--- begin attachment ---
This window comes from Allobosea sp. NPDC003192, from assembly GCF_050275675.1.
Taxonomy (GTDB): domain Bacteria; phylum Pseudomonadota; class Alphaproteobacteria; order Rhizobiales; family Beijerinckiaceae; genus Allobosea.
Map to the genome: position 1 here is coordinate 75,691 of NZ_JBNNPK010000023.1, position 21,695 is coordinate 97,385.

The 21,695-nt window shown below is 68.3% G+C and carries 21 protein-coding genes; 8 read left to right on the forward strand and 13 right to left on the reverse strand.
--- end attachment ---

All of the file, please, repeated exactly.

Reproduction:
This window comes from Allobosea sp. NPDC003192, from assembly GCF_050275675.1.
Taxonomy (GTDB): domain Bacteria; phylum Pseudomonadota; class Alphaproteobacteria; order Rhizobiales; family Beijerinckiaceae; genus Allobosea.
Map to the genome: position 1 here is coordinate 75,691 of NZ_JBNNPK010000023.1, position 21,695 is coordinate 97,385.

The 21,695-nt window shown below is 68.3% G+C and carries 21 protein-coding genes; 8 read left to right on the forward strand and 13 right to left on the reverse strand.